So let us return to those criteria I mentioned before the lengthy synopsis: there has to be a good mystery, an actual crime must be involved, Holmes’ solution of it cannot be farfetched and the criminal must be brought to justice, there should be some evolution of the characters and Holmes’ client must escape unharmed. This story meets those criteria and more.
The story is a good, but not outrageous mystery—no spectral hounds or speckled bands—and the real mystery is that Holmes is at first uninterested, until Lestrade adds that the hater of Napoleon has resorted to burglary.
But by far the most compelling aspect of this adventure is the workmanlike way Holmes solves it. Holmes requires no specialist knowledge, no 140 types of ashes or distinctive red clay or lying on the floor peering through his magnifier this time. Instead he simply observes what others don’t. More than with most stories, I think the reader really identifies with Holmes’ thought process as the story practically leads us by the hand. Of course most of us are so familiar with the story that we can’t remember a time when we didn’t know it, but still I think newcomers appreciate Holmes’ chain of logic, even if that dullard Lestrade doesn’t.
Speaking of Lestrade, however, it’s worthwhile to note that his methods are hardly ineffective. Here Lestrade explains how they identified the dead man:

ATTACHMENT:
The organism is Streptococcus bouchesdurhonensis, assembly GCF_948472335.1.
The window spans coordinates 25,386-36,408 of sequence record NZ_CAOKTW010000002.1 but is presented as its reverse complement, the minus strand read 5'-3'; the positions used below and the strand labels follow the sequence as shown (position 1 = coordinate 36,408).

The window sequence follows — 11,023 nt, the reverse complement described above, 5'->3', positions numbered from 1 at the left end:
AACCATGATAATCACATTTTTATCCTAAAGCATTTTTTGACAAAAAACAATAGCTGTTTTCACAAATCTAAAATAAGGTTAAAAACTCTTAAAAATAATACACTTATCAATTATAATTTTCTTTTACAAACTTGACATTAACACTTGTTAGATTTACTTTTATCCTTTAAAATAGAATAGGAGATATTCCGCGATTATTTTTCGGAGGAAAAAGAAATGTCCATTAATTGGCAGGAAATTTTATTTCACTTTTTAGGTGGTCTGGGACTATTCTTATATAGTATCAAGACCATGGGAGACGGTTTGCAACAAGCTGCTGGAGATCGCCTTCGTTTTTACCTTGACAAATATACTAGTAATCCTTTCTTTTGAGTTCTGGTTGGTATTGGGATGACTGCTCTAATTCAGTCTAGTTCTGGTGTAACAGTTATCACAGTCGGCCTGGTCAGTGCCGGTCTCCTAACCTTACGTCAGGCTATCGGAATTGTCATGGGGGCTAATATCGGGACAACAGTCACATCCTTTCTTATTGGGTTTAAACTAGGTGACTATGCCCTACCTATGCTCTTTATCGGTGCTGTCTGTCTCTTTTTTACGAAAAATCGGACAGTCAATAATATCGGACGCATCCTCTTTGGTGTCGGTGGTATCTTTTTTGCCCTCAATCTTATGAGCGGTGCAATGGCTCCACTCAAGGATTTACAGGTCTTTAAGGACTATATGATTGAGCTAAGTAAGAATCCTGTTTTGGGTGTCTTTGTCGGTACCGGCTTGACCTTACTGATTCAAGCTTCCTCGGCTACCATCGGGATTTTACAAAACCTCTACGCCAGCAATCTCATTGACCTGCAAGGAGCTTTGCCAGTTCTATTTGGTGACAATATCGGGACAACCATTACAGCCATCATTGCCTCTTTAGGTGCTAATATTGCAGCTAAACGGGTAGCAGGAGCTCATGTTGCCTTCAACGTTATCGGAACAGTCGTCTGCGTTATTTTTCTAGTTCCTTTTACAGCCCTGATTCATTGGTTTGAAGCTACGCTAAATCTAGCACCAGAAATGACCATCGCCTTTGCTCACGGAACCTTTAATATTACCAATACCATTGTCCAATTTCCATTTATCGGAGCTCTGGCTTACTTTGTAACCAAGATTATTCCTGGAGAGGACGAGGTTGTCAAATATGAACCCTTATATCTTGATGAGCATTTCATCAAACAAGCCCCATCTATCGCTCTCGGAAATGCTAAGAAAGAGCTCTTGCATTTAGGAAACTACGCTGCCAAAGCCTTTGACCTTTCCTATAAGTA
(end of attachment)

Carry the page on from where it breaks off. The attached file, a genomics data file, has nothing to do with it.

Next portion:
“We have an inspector who makes a specialty of Saffron Hill and the Italian Quarter. Well, this dead man had some Catholic emblem round his neck, and that, along with his colour, made me think he was from the South. Inspector Hill knew him the moment he caught sight of him. His name is Pietro Venucci, from Naples, and he is one of the greatest cut-throats in London. He is connected with the Mafia, which, as you know, is a secret political society, enforcing its decrees by murder. Now, you see how the affair begins to clear up. The other fellow is probably an Italian also, and a member of the Mafia. He has broken the rules in some fashion. Pietro is set upon his track. Probably the photograph we found in his pocket is the man himself, so that he may not knife the wrong person. He dogs the fellow, he sees him enter a house, he waits outside for him, and in the scuffle he receives his own death-wound. How is that, Mr. Sherlock Holmes?”
It’s possible that if his officers had the photograph of Beppo to show in the Italian Quarter, they could have identified the suspect and apprehended him. Without his inexplicable loan of the photograph to Holmes, however, there would have been no story for us to read.
It is the evolution of the characters in this story that also make it one of the best. Watson does not evolve here, of course. He has few lines in the story other than to demonstrate his knowledge of current psychological thinking. There’s not even any gushing praise of his friend’s abilities, apart from his description of Holmes bounding like a tiger.